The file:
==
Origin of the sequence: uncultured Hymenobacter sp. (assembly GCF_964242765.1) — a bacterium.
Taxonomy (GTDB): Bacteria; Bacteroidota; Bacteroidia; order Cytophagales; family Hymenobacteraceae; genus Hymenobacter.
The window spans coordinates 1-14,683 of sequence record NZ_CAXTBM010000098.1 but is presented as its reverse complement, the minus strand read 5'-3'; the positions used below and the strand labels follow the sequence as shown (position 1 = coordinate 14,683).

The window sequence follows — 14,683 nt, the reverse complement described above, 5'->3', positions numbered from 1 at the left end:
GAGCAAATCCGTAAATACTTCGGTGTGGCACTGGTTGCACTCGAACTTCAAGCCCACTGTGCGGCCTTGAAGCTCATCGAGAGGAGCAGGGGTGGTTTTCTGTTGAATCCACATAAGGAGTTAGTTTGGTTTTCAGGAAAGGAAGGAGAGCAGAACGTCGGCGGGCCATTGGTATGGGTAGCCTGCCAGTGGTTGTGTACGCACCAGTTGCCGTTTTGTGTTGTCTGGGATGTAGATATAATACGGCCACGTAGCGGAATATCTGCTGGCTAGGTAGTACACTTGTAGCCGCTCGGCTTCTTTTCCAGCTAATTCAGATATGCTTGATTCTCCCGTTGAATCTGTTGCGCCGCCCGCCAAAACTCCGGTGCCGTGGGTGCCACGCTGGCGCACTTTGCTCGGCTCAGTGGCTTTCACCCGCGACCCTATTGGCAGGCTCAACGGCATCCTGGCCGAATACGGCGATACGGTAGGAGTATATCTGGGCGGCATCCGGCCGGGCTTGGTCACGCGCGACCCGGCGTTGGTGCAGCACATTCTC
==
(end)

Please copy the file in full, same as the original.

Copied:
Origin of the sequence: uncultured Hymenobacter sp. (assembly GCF_964242765.1) — a bacterium.
Taxonomy (GTDB): Bacteria; Bacteroidota; Bacteroidia; order Cytophagales; family Hymenobacteraceae; genus Hymenobacter.
The window spans coordinates 1-14,683 of sequence record NZ_CAXTBM010000098.1 but is presented as its reverse complement, the minus strand read 5'-3'; the positions used below and the strand labels follow the sequence as shown (position 1 = coordinate 14,683).

The window sequence follows — 14,683 nt, the reverse complement described above, 5'->3', positions numbered from 1 at the left end:
GAGCAAATCCGTAAATACTTCGGTGTGGCACTGGTTGCACTCGAACTTCAAGCCCACTGTGCGGCCTTGAAGCTCATCGAGAGGAGCAGGGGTGGTTTTCTGTTGAATCCACATAAGGAGTTAGTTTGGTTTTCAGGAAAGGAAGGAGAGCAGAACGTCGGCGGGCCATTGGTATGGGTAGCCTGCCAGTGGTTGTGTACGCACCAGTTGCCGTTTTGTGTTGTCTGGGATGTAGATATAATACGGCCACGTAGCGGAATATCTGCTGGCTAGGTAGTACACTTGTAGCCGCTCGGCTTCTTTTCCAGCTAATTCAGATATGCTTGATTCTCCCGTTGAATCTGTTGCGCCGCCCGCCAAAACTCCGGTGCCGTGGGTGCCACGCTGGCGCACTTTGCTCGGCTCAGTGGCTTTCACCCGCGACCCTATTGGCAGGCTCAACGGCATCCTGGCCGAATACGGCGATACGGTAGGAGTATATCTGGGCGGCATCCGGCCGGGCTTGGTCACGCGCGACCCGGCGTTGGTGCAGCACATTCTC